Welcome to the Feedbag, where all the dumb questions about food, drink, cooking, eating, and accidental finger removal you've been embarrassed to ask can finally receive the berating they goddamn deserve. Also: answers. Send all your even-vaguely-food-related questions to firstname.lastname@example.org with the subject "Feedbag." All of them.
How the fuck do you make ribs? I tried it once, where I seasoned the shit out it (mmmmm dry rub) left it on the grill for a while, then added bbq sauce near the end so it would caramelize and get all gooey and burnt and sticky and taste amazing. The ribs were tough and a little too chewy for my taste. I'm lost. Help?
Aaron, there are as many different ways to prepare ribs as there are undersexed provincial weenies in Valvoline baseball caps to care wayyyy too much about them. Dry rub weenies versus barbecue sauce weenies. Charcoal grill weenies versus the ludicrous smokers-only idiots, and then both of those groups versus anyone who dares assert (correctly) that perfectly delicious ribs can be made in a regular oven. These sad, poorly-endowed goobers congregate, online and in the real world, to wag their Truck Nutz at each other and make the inarticulate porcine grunting sounds which are meant to be understood as advocacy for their various rib-making techniques. It is exactly—exactly—as sexy as it sounds.
The great news is, you can tune out all of those weenies, because there's really only one trick to making tasty ribs, and it's this: very low heat, very slow cooking. Really, that's all there is to it. Once you've gotten that part down, your ribs will be tasty, whether you go for a dry spice rub or a gloopy barbecue sauce or a thick mustard coating or some unholy combination of all of them; whether you use your oven or a shitty charcoal kettle or a propane grill or a dumb, dumb, incredibly dumb backyard smoker; whether you remove the membrane from the ribs or leave it on; whether you cook them naked or wrap them in foil or friggin' banana leaves or whatever the hell. Low heat, slow cooking, tasty ribs. That's the important part.
200 degrees is a good temperature for cooking ribs. Use indirect heat if you can. Give them at least four hours, but probably more like six or eight, until the meat just slides right off the bone and breaks apart when you press it against the roof of your mouth with your tongue. And, for God's sake, if you like gloopy, messy barbecue sauce, fucking use gloopy, messy barbecue sauce. What matters is whether your ribs taste the way you want them to taste, not whether they appease the culinary standards of the kinds of guys who segregate their fucking Zubaz pants into "casual" and "formal" categories.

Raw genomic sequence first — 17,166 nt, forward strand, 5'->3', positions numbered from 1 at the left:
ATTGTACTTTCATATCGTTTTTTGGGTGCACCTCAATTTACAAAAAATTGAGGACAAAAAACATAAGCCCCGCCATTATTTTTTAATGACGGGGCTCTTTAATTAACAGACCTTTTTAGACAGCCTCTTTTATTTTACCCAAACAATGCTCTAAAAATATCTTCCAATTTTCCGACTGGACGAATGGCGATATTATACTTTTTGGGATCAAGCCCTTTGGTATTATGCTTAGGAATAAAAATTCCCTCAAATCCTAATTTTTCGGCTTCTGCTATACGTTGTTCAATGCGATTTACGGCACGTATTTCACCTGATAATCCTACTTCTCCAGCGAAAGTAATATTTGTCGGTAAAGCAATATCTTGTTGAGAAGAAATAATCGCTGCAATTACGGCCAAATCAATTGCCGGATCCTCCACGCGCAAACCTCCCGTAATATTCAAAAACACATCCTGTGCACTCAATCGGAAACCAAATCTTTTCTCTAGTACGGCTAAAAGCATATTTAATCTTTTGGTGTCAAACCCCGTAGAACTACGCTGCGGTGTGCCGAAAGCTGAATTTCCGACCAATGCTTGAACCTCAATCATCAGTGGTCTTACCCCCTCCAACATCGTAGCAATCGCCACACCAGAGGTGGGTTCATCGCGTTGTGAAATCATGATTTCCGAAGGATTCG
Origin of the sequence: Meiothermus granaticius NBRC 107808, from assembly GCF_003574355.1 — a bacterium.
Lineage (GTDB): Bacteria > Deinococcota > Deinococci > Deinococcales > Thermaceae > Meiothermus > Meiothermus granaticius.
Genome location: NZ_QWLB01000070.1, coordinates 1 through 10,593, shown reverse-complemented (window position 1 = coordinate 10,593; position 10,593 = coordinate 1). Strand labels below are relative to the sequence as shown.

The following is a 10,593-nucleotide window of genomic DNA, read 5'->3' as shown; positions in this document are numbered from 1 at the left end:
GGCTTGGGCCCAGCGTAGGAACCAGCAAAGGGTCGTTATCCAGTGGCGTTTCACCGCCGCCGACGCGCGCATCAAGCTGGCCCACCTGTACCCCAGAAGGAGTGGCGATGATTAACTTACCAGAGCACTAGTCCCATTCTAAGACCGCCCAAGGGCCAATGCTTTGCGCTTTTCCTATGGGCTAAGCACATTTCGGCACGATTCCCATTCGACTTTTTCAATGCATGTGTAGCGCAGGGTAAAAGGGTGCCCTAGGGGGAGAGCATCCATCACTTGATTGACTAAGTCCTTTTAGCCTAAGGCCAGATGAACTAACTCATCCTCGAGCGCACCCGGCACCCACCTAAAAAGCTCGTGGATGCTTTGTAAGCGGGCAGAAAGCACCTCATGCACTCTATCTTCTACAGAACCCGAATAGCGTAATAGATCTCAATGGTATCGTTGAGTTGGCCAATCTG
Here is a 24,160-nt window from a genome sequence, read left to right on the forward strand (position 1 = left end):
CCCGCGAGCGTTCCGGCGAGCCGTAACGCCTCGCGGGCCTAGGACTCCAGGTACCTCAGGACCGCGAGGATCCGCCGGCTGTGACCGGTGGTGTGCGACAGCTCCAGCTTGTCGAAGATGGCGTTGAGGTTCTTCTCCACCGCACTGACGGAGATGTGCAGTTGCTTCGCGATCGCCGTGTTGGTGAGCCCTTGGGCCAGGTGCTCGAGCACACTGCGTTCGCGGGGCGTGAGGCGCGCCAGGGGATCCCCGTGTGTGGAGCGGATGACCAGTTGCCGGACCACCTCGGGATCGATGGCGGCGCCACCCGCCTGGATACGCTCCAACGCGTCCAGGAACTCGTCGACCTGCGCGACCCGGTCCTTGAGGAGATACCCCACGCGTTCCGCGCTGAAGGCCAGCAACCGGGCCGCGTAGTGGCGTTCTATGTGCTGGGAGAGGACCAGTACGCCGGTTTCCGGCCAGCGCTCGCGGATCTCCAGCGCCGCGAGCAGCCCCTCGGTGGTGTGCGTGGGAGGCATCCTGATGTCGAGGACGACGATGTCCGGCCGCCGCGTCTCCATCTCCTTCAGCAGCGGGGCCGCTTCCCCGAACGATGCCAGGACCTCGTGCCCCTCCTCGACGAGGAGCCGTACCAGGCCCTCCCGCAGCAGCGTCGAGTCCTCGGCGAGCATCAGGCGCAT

Regarding breading while cooking, well, pretty much anything. How do you get that shit to stick? Let's say I want to pan fry some chicken breasts. Pretty reasonable thing to do, right? So I'll pat them dry, hit them up with some beaten egg, then dip in Bisquick or panko. By the time the breasts are cooked through, all of that glorious coating can be found at the bottom of the pan, NOT enveloping my tasty chicken. What's the deal with that?
This is pretty straightforward, Ryan. Which is to say, boring. Thanks a lot, asshole.
After you've patted the chicken (or fish, or vegetable, or Dr. Scholl's orthotic shoe insert, or whatever) dry, roll it in some plain flour first. Shake off any excess flour, and then coat the chicken or fish or entire sleeping cat with your beaten egg and breadcrumbs. And, don't just go directly from coating Darren Rovell's stolen iPhone with breadcrumbs to frying it in oil; gently shake the excess breading off, and then give what's left a few minutes to sit, so that both starchy layers (the initial flour coating, and the breadcrumbs or Bisquick or crushed crackers or whatever) have some time to absorb the egg and get sticky. Then fry it. Oh yeah, fry it. Fry the fucking shit out of that phone.
And then, grim and gimlet-eyed, eat it. Eat it slowly. Chew it thoroughly. Do it for justice.